Fund Managers Keep the Faith

Mutual fund managers are finally starting to like what they see.

The surprising optimism was quantified last week in a Merrill Lynch survey of some 300 mutual fund managers. Essentially their message is this: Forget any economic woes; it's all going to work out fine.

Institutional investors are more confident that the Federal Reserve's current monetary policy is just as it should be. Fully 79% of the fund managers polled from Dec. 5 to Dec. 15 think monetary policy is "about right," up from only 56% in November.

In addition, 67% of the fund managers think the global business cycle will get stronger over the next 12 months, up from 42% in November and 37% in October.

Specifically, 71% of the survey participants said that cost-cutting -- rather increased sales or higher prices -- will be the key driver behind corporate earnings. The fund managers had a few suggestions for Corporate America as well: 55% said companies should use their cash to repay their debt, while 19% wanted companies to put the money towards paying higher dividends; 13% said companies should buy back stock with their excess cash.

Tactically, fund managers are getting more cyclical, with some 60% of those surveyed saying that cyclicals will do better than defensive stocks in 2003, compared with 45% in October. There's also a bit more interest in small-cap stocks, which is in keeping with an improving business cycle. Fund managers aren't expecting a rapid upswing in small stocks, though; 56% still favor large-caps.

Banking on the Big Picture

The fund managers polled said that today's monetary policy is "about right," and 55% said that short rates will be higher a year from now.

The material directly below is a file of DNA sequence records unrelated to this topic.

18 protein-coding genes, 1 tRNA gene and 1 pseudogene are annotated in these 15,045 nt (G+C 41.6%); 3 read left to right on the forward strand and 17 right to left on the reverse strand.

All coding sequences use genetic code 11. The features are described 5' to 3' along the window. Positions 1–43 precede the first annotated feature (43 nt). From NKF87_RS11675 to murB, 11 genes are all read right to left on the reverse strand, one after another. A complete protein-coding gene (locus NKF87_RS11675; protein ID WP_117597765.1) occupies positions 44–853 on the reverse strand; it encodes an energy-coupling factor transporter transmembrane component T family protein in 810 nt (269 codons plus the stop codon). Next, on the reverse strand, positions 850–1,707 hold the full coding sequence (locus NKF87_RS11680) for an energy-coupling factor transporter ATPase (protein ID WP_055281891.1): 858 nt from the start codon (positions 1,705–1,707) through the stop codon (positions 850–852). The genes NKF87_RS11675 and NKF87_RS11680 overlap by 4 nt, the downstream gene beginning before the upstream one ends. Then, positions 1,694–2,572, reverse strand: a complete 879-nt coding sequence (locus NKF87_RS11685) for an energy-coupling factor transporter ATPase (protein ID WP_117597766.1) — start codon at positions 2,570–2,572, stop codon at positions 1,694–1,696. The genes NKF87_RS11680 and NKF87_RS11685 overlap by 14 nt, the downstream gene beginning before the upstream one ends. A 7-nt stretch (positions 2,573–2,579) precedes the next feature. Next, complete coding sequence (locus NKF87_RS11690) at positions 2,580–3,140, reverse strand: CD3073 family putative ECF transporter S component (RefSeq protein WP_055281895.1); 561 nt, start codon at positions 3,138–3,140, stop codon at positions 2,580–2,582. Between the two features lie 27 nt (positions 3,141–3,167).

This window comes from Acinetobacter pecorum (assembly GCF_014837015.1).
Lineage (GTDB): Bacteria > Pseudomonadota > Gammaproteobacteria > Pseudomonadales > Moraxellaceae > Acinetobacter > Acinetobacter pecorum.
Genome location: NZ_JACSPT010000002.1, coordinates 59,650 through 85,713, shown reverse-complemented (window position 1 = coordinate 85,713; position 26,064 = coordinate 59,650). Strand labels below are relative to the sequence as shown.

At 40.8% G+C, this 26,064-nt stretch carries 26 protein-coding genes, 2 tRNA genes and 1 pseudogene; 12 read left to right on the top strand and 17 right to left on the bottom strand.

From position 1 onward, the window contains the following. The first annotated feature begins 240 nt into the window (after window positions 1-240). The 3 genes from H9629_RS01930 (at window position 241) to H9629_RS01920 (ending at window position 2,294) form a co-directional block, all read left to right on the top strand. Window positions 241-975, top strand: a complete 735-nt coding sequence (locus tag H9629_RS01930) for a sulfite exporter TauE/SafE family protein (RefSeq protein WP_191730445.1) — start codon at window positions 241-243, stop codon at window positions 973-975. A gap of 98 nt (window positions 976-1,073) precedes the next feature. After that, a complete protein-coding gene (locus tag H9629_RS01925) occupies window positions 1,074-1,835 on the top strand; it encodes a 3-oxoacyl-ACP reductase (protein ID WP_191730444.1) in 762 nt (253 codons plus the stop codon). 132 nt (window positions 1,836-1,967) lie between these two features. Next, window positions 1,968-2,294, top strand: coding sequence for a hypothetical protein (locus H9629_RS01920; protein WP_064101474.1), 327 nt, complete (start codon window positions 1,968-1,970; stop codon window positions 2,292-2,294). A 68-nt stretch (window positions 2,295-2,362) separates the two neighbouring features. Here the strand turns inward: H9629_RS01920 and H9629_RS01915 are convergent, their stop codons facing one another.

With monetary policy about where it should be, the next place to look is at fiscal stimulus, according to a few fund managers that spoke to TheStreet.com.

"Individuals and businesses still don't have a lot of confidence in the economy picking up," says Lisa Black, a managing director at TIAA-CREF. "The Fed has done its part to pump up the economy. Now it's up to the fiscal stimulus out of Washington to make the final push."

Fiscal stimulus generally comes in the form of tax breaks, but not everyone believes that tax cuts will solve the problem.

Whatever money flows back into the economy as a result of federal tax breaks will be mitigated or even erased by the cutbacks in state spending, says Rick Smith, a portfolio manager with MFS Investments.

Still, though, the Merrill Lynch survey found that, for the second month running, fund managers expect nominal GDP growth of 3%. That healthy growth rate is largely due to the fact that things are simply not as bad as they seem in the areas that make up the largest part of the economy.

Sure, manufacturing has taken a beating because domestic production is far more expensive than importing; and yes, the technology sector is still floundering. But those are not the areas to look at, according to the survey.

Essentially, while there's downward pricing pressure in the durable goods market (things like washing machines or cars), that manufacturing segment makes up just some 10% of our economy -- and that number is shrinking. Meanwhile, some 60% to 70% of our economy is based on services, an area that's growing and still has some pricing power. (The government makes up 18% to 22% of annual gross domestic product.)

That 60% to 70% of our GDP is -- and has been -- growing at roughly 3% a year. But in the late 1990s, the relatively tiny technology sector, which represents less than 5% of the economy, was growing at a whopping 40% a year. When that number went negative, people started panicking about the economy, Smith says.

But what everyone should realize is that the largest chunk of the economy is growing at roughly the same clip as it had been -- the economy just doesn't have the startling (and unsustainable) growth of the technology market dragging the rest of it to unbelievable heights.

"It's like being in a car with a teenager driving 85 miles per hour," Smith says. "At first you're nervous, but then you get used to it and it becomes second nature. But when you get in another car with a driver going 65 miles per hour, you feel like you're driving with your grandmother."

In other words, Smith thinks the projected 3% growth is exactly where we should be.

"The economy's not in bad shape," he says. "It just feels bad because we just got out of a Ferrari driven by a teenager."

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